|Jakub Jozef Orlinski and Miles Mykkanen|
Regular readers already are aware of the high esteem in which we hold these two singers. But nothing could have prepared us for the encore they performed at the Juilliard Vocal Arts Honors Recital last night at Alice Tully Hall. Most people believe that the "Duetto buffo di due gatti" was composed by Rossini but we have learned that it is actually a compilation of excerpts from many works.
We don't care where it originated. We have never heard it performed by a countertenor and a tenor. Nor have we ever heard it performed with such nuance and panache. The vocal fireworks were layered with hilarious innuendo and some private references that the singers in the audience must have relished. Laughter spread throughout Alice Tully Hall and everyone left grinning.
We do not mean to shortchange the rest of the recital but that encore is the piece we will remember after the rest of the program has been forgotten. Countertenor Jakub Jozef Orlinski and tenor Miles Mykkanen were selected for this annual event by audition, after being nominated by their teachers. We applaud the choices as heartily as we applauded the performances.
Awards have already been heaped on these two vocal magicians and it appears that their futures are assured. We are glad to have been there pretty close to the beginning, in the case of Mr. Mykkanen, and immediately upon Mr. Orlinski's arrival at Juilliard for advanced training.
Mr. Orlinski's instrument sounds like what you'd expect to hear from an angel, if you believed in paradise. We haven't heard anything like it since Anthony Roth Costanzo. We liked him best in the two Handel arias--"A dispetto d'un volto ingrato" from Tamerlano and the devilishly difficult "Furibondo spira il vento" from Partenope. He exhibited a full emotional range, dynamic subtlety, and ample flexibility in the fioritura.
The quieter songs by Purcell were sung with impeccable English diction, leading us to wonder whether singers with non-English backgrounds just try harder. Collaborative pianist Michal Biel excelled in the gorgeous piano introduction to "Music for a While" and John Dryden's text was perfectly understood. The wide skips were well negotiated.
The melismatic passages of "If Music be the Food of Love" were transporting and Mr. Orlinski's phrasing was lovely. Even his catch-breaths were given an emotional subtext. "Strike the Viol" was an emotional tribute to the Patroness and we couldn't help thinking of the largesse of Ellen and the late James S. Marcus who so generously supported their namesake Institute for Vocal Arts.
A trio of Polish songs rounded out Mr. Orlinski's half of the program and we were enthralled by the two early 20th c. songs by Karol Szymanowski whose opera King Roger we so enjoyed in Santa Fe a couple years ago. A third song by a contemporary, Pawel Lukaszewski, offered some very colorful writing for the piano which Mr. Biel performed beautifully.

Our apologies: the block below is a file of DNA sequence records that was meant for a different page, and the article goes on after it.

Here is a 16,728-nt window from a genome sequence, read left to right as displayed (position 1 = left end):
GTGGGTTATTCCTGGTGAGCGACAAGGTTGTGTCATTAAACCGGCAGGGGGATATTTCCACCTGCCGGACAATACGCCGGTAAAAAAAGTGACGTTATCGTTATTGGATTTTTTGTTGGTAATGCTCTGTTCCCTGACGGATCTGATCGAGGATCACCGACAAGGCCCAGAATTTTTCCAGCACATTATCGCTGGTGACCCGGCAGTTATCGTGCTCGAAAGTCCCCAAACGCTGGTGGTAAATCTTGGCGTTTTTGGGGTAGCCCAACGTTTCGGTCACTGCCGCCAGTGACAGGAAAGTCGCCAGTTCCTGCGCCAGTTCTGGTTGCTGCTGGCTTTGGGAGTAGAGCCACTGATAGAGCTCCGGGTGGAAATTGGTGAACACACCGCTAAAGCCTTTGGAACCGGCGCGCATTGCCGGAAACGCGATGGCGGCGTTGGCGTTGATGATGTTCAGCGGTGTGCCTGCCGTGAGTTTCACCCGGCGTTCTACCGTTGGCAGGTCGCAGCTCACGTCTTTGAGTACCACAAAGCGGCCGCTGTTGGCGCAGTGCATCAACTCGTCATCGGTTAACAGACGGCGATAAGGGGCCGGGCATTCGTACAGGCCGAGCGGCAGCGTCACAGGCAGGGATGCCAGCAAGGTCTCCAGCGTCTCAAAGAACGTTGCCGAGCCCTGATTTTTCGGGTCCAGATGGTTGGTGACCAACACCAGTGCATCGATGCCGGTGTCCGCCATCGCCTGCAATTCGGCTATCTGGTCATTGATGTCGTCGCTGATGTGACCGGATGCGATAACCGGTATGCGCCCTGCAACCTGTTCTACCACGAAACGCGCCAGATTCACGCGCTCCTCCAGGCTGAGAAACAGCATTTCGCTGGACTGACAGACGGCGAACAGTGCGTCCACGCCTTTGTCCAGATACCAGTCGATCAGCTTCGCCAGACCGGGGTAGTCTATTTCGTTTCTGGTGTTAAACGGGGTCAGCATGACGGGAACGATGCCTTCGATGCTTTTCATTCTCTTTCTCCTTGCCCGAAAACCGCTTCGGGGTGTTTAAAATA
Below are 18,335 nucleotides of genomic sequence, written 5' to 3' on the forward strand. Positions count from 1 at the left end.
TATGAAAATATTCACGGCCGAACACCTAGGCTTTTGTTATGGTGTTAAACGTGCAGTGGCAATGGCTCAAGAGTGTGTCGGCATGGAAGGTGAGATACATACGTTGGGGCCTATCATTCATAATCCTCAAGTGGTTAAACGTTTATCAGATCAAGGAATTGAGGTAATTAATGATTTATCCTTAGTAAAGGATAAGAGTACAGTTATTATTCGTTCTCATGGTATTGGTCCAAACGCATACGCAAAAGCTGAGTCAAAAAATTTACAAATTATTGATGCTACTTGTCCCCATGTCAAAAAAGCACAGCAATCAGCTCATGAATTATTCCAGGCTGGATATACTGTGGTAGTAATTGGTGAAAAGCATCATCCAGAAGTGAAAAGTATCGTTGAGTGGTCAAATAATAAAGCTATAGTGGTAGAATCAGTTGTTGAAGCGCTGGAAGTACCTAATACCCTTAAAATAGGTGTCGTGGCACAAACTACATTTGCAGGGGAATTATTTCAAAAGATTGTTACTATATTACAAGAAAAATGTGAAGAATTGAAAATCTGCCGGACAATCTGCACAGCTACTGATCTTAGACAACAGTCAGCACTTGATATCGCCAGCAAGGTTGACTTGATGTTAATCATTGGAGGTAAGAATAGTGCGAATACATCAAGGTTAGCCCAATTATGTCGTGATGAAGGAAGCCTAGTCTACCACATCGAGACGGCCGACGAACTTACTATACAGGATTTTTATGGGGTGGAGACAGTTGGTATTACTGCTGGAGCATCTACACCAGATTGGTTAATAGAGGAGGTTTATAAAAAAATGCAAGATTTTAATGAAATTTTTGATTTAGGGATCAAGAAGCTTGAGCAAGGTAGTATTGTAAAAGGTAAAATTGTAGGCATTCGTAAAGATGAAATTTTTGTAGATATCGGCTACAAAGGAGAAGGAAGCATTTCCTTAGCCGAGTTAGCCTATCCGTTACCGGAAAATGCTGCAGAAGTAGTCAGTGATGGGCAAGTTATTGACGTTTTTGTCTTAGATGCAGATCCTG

The second half of the program began with tenor Miles Mykkanen making sense of W.H. Auden's poetry in Benjamin Britten's setting of On this island, Op. 11. He had no problem with the high tessitura of "Let the Florid Music Praise!". Collaborative pianist Ho Jae Lee kept a throbbing piano underpinning the severe text of "Now the Leaves Are Falling Fast". Mr. Mykkanen brought the song to a dramatic climax with a stunning diminuendo at the end.
Mr. Mykkanen, apart from his prodigious vocal talent, is a splendid storyteller and we like him best when he has something to work with. The final song in this set, "As it is, plenty" was infused with irony and grabbed us by the throat; there was a kind of music hall flavor to it that just made the text more poignant.
For our taste, it was the set of Schumann songs that touched us most deeply. "Des Sennen Abschied" was given all the ambivalence of accepting the change of seasons. One cannot go wrong setting Friedrich Schiller!
Nor can one go wrong setting Friedrich Rückert and Mr. Mykkanen invested "Mein schöner Stern" with apt phrasing and emotional content. "Requiem" was filled with spiritual transport.
And those songs by Edvard Grieg are gems! "Takk for dit Råd" was sung with strength and determination; "En svane" was filled with a gentle mournfulness and was quite moving. We love the repetitive motif. The romantic "En drøm" closed the program and Mr. Lee's delicacy on the piano supported Mr. Mykkanen's gentle delivery.
We understand that the singers chose their own program and it is always wonderful to hear singers singing what they love. Moreover, both singers were engaging when addressing the audience. So, we wound up hearing something old, something new, something borrowed and something blue!
(c) meche kroop